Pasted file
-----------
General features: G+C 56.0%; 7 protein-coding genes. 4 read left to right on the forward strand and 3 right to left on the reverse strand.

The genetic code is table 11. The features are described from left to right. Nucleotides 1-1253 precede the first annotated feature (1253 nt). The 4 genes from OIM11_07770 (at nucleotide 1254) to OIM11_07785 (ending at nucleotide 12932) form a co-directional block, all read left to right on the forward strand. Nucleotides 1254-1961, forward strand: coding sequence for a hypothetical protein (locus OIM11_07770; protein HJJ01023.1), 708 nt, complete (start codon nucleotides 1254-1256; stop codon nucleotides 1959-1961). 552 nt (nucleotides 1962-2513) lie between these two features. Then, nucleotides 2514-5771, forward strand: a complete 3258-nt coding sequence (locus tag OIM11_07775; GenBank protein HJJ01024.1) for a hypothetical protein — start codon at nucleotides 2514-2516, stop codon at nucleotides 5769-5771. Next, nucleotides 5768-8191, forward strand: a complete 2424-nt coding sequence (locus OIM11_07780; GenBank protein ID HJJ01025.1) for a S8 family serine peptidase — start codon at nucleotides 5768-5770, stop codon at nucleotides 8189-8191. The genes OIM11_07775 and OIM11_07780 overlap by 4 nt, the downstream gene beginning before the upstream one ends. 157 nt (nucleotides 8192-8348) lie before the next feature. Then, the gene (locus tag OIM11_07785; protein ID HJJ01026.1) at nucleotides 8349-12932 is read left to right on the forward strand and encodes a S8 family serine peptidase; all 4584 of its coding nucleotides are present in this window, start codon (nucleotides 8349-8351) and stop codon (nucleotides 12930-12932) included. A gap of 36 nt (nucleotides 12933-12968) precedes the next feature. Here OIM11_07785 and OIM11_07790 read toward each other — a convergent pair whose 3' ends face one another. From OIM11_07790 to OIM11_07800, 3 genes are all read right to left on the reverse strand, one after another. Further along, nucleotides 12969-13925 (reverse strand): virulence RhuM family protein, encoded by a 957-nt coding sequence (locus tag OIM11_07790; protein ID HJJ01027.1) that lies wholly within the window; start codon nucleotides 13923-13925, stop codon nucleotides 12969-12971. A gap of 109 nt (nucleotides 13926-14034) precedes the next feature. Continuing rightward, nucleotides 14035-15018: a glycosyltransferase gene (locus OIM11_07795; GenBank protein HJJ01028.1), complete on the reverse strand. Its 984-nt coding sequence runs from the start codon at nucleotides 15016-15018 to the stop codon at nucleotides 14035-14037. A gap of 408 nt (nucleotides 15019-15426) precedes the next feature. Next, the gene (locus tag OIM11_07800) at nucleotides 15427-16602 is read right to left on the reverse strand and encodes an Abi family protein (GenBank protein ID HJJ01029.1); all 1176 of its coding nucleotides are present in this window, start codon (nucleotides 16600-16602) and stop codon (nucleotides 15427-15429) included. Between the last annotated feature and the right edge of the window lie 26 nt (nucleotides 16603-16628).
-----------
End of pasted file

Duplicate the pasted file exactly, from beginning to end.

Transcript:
General features: G+C 56.0%; 7 protein-coding genes. 4 read left to right on the forward strand and 3 right to left on the reverse strand.

The genetic code is table 11. The features are described from left to right. Nucleotides 1-1253 precede the first annotated feature (1253 nt). The 4 genes from OIM11_07770 (at nucleotide 1254) to OIM11_07785 (ending at nucleotide 12932) form a co-directional block, all read left to right on the forward strand. Nucleotides 1254-1961, forward strand: coding sequence for a hypothetical protein (locus OIM11_07770; protein HJJ01023.1), 708 nt, complete (start codon nucleotides 1254-1256; stop codon nucleotides 1959-1961). 552 nt (nucleotides 1962-2513) lie between these two features. Then, nucleotides 2514-5771, forward strand: a complete 3258-nt coding sequence (locus tag OIM11_07775; GenBank protein HJJ01024.1) for a hypothetical protein — start codon at nucleotides 2514-2516, stop codon at nucleotides 5769-5771. Next, nucleotides 5768-8191, forward strand: a complete 2424-nt coding sequence (locus OIM11_07780; GenBank protein ID HJJ01025.1) for a S8 family serine peptidase — start codon at nucleotides 5768-5770, stop codon at nucleotides 8189-8191. The genes OIM11_07775 and OIM11_07780 overlap by 4 nt, the downstream gene beginning before the upstream one ends. 157 nt (nucleotides 8192-8348) lie before the next feature. Then, the gene (locus tag OIM11_07785; protein ID HJJ01026.1) at nucleotides 8349-12932 is read left to right on the forward strand and encodes a S8 family serine peptidase; all 4584 of its coding nucleotides are present in this window, start codon (nucleotides 8349-8351) and stop codon (nucleotides 12930-12932) included. A gap of 36 nt (nucleotides 12933-12968) precedes the next feature. Here OIM11_07785 and OIM11_07790 read toward each other — a convergent pair whose 3' ends face one another. From OIM11_07790 to OIM11_07800, 3 genes are all read right to left on the reverse strand, one after another. Further along, nucleotides 12969-13925 (reverse strand): virulence RhuM family protein, encoded by a 957-nt coding sequence (locus tag OIM11_07790; protein ID HJJ01027.1) that lies wholly within the window; start codon nucleotides 13923-13925, stop codon nucleotides 12969-12971. A gap of 109 nt (nucleotides 13926-14034) precedes the next feature. Continuing rightward, nucleotides 14035-15018: a glycosyltransferase gene (locus OIM11_07795; GenBank protein HJJ01028.1), complete on the reverse strand. Its 984-nt coding sequence runs from the start codon at nucleotides 15016-15018 to the stop codon at nucleotides 14035-14037. A gap of 408 nt (nucleotides 15019-15426) precedes the next feature. Next, the gene (locus tag OIM11_07800) at nucleotides 15427-16602 is read right to left on the reverse strand and encodes an Abi family protein (GenBank protein ID HJJ01029.1); all 1176 of its coding nucleotides are present in this window, start codon (nucleotides 16600-16602) and stop codon (nucleotides 15427-15429) included. Between the last annotated feature and the right edge of the window lie 26 nt (nucleotides 16603-16628).